Author Archives

Nicole Chung

‘Just Assimilate Her Into Your Family and Everything Will Be Fine…’

Photo courtesy the author

Nicole Chung | All You Can Ever Know | October 2018 | 14 minutes (3,439 words)

 

My parents’ story together began in the spring of 1973 when they married and struck out west. She was twenty-one, he was twenty-two, and they’d been dating a matter of months when she told him she was leaving Cleveland, a city she had never much liked, for Seattle — where she had always planned to live, and where her own mother had spent the war years, living with her aunt and her uncle, the Swedish fisherman. My mother had not inherited much from her mother, save her red hair, quick temper, and stubborn attachment to the green beauty of provincial Washington State, so different from the smoke and cement of Cleveland and the small farm community outside it where her family lived. She had been to Seattle, carted along on cross-country road trips in the family station wagon, to visit her great-aunt and great-uncle, and she’d never forgotten the pine-scented air or the snow-tipped mountains wreathed in clouds, the hilly city lapped at its edges by a cold saltwater sound. Now she had gotten into nursing school out there — so, was he coming with her or not?

Though their families charged them with desertion, the move had its appeal: they were each one of five siblings, high in the birth order, and in different but defining ways their parents had been hard on them. More than three hundred people attended their wedding. Back then, it was still a little unusual for a Hungarian boy from one neighborhood to marry a Polish girl from another. There were fisticuffs at the reception, and it was generally agreed that the bride’s relatives both began and ended the fight, but everyone was laughing by the time they farewelled the couple.

They did move out west, but not to Seattle; not yet. A printing company had offered him a job in Ketchikan, Alaska, on Revillagigedo Island in the Alexander Archipelago. She found a job at the local hospital. They rented a basement apartment in a cottage on the edge of the Inside Passage, where they could step outside and watch eagles wheeling over the ruffled water. For a pair of born-and-bred Clevelanders, Ketchikan was almost too quaint to be believed with its fishermen and modest tourist trade, its streets and wooden pilings slick with rain one hundred and forty days out of the year. It was not quite the change she had envisioned, but a chance it still was, to escape Ohio and try on a different life. They liked it there, and felt like pioneers.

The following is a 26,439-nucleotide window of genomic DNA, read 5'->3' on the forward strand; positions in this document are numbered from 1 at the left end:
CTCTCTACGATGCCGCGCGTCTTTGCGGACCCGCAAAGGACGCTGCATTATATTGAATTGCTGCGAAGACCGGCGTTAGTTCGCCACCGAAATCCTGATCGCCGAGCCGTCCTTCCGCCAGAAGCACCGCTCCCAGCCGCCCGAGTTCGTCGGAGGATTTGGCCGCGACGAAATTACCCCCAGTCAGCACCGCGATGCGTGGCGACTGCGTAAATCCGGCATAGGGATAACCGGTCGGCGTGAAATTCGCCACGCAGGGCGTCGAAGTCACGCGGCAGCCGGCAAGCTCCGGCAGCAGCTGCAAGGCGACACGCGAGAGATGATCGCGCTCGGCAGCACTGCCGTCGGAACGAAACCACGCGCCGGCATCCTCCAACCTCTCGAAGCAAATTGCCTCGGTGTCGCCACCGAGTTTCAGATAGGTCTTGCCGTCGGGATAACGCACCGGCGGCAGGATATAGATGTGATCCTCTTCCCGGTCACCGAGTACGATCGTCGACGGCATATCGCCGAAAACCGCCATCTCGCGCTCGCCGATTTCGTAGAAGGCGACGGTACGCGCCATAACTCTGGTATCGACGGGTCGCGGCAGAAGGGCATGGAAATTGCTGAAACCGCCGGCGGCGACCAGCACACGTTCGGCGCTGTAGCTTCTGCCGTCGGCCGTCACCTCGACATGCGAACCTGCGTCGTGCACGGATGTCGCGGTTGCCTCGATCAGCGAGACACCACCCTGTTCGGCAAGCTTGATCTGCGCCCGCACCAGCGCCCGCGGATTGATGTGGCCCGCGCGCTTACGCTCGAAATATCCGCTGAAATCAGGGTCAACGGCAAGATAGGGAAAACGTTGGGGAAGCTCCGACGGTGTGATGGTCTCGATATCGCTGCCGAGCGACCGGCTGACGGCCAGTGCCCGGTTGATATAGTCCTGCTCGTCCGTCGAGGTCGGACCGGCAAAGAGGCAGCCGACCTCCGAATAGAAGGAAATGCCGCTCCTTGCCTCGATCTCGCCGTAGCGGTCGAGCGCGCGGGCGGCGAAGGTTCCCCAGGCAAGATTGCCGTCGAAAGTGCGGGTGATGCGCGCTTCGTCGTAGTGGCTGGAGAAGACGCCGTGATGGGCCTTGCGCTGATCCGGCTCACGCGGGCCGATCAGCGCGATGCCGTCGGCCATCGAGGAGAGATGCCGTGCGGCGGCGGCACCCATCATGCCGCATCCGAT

Still, when the transfer to Seattle came a few years later, they were ready to live in a city again, eager to meet new people. One Sunday, on a whim, they visited a little white-steepled church set into the hills above the neighborhood where they rented an attic apartment. It was nothing like the large, drafty old churches they’d attended as children in Cleveland; everyone wore jeans. The priest’s gentle Polish accent reminded her of her beloved grandfather, but it was someone else at the parish who commandeered their attention: a short, stout nun with blunt brown bangs peeking out from under her minimal wimple, a far cry from the strict, ruler-wielding sisters of their youth. They told Sister Mary Francis they had little interest in organized religion, let alone the church in which they’d both been raised, but the nun somehow convinced them to return. Soon my mother was leading a Bible-study group and my father was running errands for Sister Mary Francis’s elderly mother. They were back in the fold, with barely a token argument raised in their own defense.

This time, though, they were changed: they believed it all. They asked God to move in their lives. They saw his hand at work — in friends met, in jobs found, in day-to-day life — where they had never looked for him before.

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How to Write a Memoir While Grieving

Illustration by Katie Kosma

Nicole Chung | Longreads | March 2018 | 11 minutes (2,845 words)